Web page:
SOME OF THE material offered in this booklet was prepared for the larger church in mind. From it many of the smaller churches are likely to turn with the thought that there is nothing here for them. This will be an error, for there is little basic difference between the needs of larger and smaller organizations. In the main those methods and procedures helpful to the one will be helpful also to the other (obviously there must be adaptation to needs in all cases).

The problem of the small church is to supply a source of adequate religious life for the particular type of personnel it attracts, religious education and leadership training for all ages, and broader and better social and recreational opportunities for all in a field where such opportunities are limited in number and sometimes in respectability. If, in addition to this, the small church is able to enter the many fields of effort and uplift which have been recommended, it is well; but all these things are not essential to the maintenance of dignified, useful functioning in the community.


Necessary elements of an efficient small church are:

  1. An adequate constituency;
  2. Sufficient financial promise to guarantee exnstence;
  3. A place in which to meet; and
  4. Able leadership.


THE BASIS OF successful organization is democracy. All persons to whom the peculiar principles of our particular organization appeal should be enlisted, should be put to work, and should have a voice in the management. The majority should always rule and the minority should accept the ruling. Business efficiency is as necessary in the small organization as in the large organization. The congregation should meet at least annually. Officers should be elected with care and should be held strictly accountable. No individual should ever be permitted to gain control either by longtime service in office, arbitrary temperament, or indifference on the part of the constituency. There should be continuous rotation in office, constant training of new leadership. Officers of our churches are servants of the people, subject to approval or discharge as their conduct and record may warrant.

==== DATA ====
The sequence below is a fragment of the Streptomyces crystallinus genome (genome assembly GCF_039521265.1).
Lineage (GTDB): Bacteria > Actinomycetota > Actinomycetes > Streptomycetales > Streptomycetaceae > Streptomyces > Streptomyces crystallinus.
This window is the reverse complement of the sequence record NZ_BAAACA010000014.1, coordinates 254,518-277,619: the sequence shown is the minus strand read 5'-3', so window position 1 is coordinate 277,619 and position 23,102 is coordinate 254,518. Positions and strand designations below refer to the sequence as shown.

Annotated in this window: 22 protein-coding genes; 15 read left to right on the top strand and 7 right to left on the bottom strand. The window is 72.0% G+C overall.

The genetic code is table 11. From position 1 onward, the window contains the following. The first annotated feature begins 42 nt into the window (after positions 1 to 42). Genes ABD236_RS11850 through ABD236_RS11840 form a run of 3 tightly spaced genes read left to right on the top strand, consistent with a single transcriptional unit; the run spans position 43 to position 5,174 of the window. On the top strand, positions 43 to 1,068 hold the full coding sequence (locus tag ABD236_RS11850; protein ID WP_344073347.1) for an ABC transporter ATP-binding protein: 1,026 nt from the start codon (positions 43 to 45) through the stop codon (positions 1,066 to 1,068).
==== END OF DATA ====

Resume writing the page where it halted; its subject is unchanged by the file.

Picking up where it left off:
APPEARANCE AND condition of the church property is evidence of the earnestness of the people. A church property in poorer condition than the homes of the community is evidence against the sincerity of the congregation. The property (particularly that of the smaller church) should be deeded in trust to the parent organization, that is, to its own State Convention, or to The Universalist Church of America.


LEADERSHIP of the small church should be in terms of needs. Even the ability to preach is relatively unimportant alongside the power to live as a friend in the community. And pastoral care is more important than pulpit ability. Fads are dangerous particularly in a small community. They make for one-sidedness and encourage the minister to serve but a portion of his people. Oftentimes the minister of a small church is required to possess greater ability than the minister of a larger church. Above everything else, he must love his people, devote himself to the upbuilding of his church and to the well being of the entire community.


THE SMALL CHURCHES, of all churches, should have but a single form of organization. It makes for better results. If the dual organization (of church and parish) prevails, every effort should be made to get those in the parish into the membership of the church.


NO MATTER HOW SMALL the constituency may be, there should be a church school. The children need it. The homes need it. The community needs it. In the small church, this effort may be almost wholly devoid of direct gain, since children reared in the church school, upon reaching adulthood, remove to a larger community. But if the work is at all worthwhile, it is worthwhile in and of itself. In any event, many a city church owes its strength to lives trained in youth in the church school of the small country church.


ACCORDING TO NEED, the small church may have one or more auxiliary organizations. Too many organizations may be as dangerous to the small church as are too few. If and when a need is sensed, set up an impartial committee to appraise the situation. Organizations have one purpose, one excuse for existence, namely, to serve some specific need. Once the fact of need is established, let the whole church, or the board of trustees, authorize organization, and, thereafter, hold said organization responsible for work done.


THE CHURCH in the small town, village, or suburb has very distinct advantages when it comes to advertising and publicity. Space in newspapers is cheaper. Chances are, the minister knows the editor personally. In any case, church news in a rural community is something more than a mere announcement. It is local news.


THE CHURCH in a small town should assume its rightful role in the life of the community. It can do so far more easily than the city church, for the latter is likely to be swallowed in the magnitude of the city’s undertaking. In the more rural areas, the church can be active in community work, and at the same time retain its identity. If the rural church is not the center of social as well as spiritual life, it can become so.